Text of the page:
New York State Funeral Directors Association

A “grand“ light fixture made of human bones draws much attention in this article I read about the Sedlec Ossuary located in the Czech Republic.

It’s in the Tech section of “Business Insider” online – don’t ask me why, there’s little “Tech” in the article, and even less technology in this disgrace of a display that the article suggests is used as a church. I won’t believe that, even if it’s true.

I won’t add a link to the article to this Blog post – I don’t want any bad Karma that lingers to stick to these electronic pages.

I feel I have to include some photos. I found some, thanks to Wikipedia, and blurred out the faces of all these people’s skeletons out of decency.

The site apparently got its start as a cemetery back in the 1200s.

The centuries that followed featured the horrible Plague that wiped out millions of people – leading to the need to do something with all those bones.

Digging some new cemetery space somehow didn’t make it to the top of the list of choices. And they apparently hadn’t figured out the high-tech shelving we use today to respectfully house cremated remains – columbaria.

I could say it’s a horrific display of how humans, centuries ago, could treat the #Unliving – the remains of fellow human beings who aren’t among the living anymore.

Times were different back in the late-1800s when some famous woodcarver was commissioned by some rich people to turn the bones into artwork for the chapel building they’re all currently decorating.

Well, when I think about it, times weren’t that different. People were having funerals for their loved ones and burying them in cemeteries by then, at least they were, over here in the U.S.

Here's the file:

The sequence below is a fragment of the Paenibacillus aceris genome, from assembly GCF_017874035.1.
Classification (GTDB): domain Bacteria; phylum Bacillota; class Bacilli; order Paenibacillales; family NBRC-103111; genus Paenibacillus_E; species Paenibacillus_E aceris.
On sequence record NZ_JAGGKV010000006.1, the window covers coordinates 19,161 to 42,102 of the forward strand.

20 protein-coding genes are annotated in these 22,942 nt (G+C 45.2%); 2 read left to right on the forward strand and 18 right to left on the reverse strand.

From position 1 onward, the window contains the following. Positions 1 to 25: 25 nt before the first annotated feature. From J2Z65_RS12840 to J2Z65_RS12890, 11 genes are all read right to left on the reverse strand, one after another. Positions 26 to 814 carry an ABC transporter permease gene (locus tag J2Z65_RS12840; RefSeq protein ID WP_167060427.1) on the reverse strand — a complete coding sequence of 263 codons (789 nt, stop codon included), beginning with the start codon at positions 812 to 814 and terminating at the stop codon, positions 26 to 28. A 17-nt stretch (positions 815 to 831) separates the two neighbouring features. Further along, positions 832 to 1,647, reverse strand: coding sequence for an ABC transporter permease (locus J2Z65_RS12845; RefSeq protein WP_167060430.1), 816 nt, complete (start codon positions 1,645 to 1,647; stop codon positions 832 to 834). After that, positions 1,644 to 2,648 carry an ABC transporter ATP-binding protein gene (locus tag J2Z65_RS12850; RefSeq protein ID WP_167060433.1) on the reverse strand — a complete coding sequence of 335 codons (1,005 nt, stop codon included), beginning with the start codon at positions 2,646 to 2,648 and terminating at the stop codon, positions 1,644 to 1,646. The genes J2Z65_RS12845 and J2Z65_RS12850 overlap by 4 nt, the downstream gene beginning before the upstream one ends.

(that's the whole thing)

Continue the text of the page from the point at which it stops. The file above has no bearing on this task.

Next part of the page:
Perhaps the #Unliving people on display died in the 1200s when it was considered no big thing to hang other people’s skulls and bones around the house for the novelty of it.

A Chandelier made of Bones and Skulls in Sedlec Ossuary. From Wikipedia, Photographer: en:User:ChmouelAh, who am I kidding? This place is just a horrible example of what I believe should NOT be done with the remains of loved ones.

I don’t want to see my dear cousin’s skull sitting on an end table with the figure of a snake crawling out of its mouth. I don’t want the see my best friend’s leg bones making up the structure of a chandelier hanging from the ceiling.

I wonder how anybody could want to see something like that.

It’s easy for people, it seems, to distance themselves from fellow humans if they’re separated by a few hundred years.

Perhaps they pretend they’re not actually people, or they tell themselves the “bones” they’re seeing belong to folks who really didn’t mind becoming decorations once they passed on.

Realistically, people who died back in the 1200s and the few centuries that followed were living through some tough darn times.

They were times when the little things mattered – when people who were born to the right families were able to live and eat with some peace. Others were enslaved and lived short lives filled with cold and hunger.

I ask myself, is this all the respect we can muster for these ancestors of ours who paved the way for many Europeans who followed?

It’s 2016 now, some 500 years after they started noticing they had too many people buried in that cemetery.

I think it’s time we consider taking all those poor souls down off the walls and chandeliers, removing the skulls from the cute little cherubs they’ve got sitting around like decorations, and treating these remains of humans with some respect with a massive funeral and burial or cremation.


EdsPhotoEd Munger
Communications & Social Media Specialist
NYS Funeral Directors Association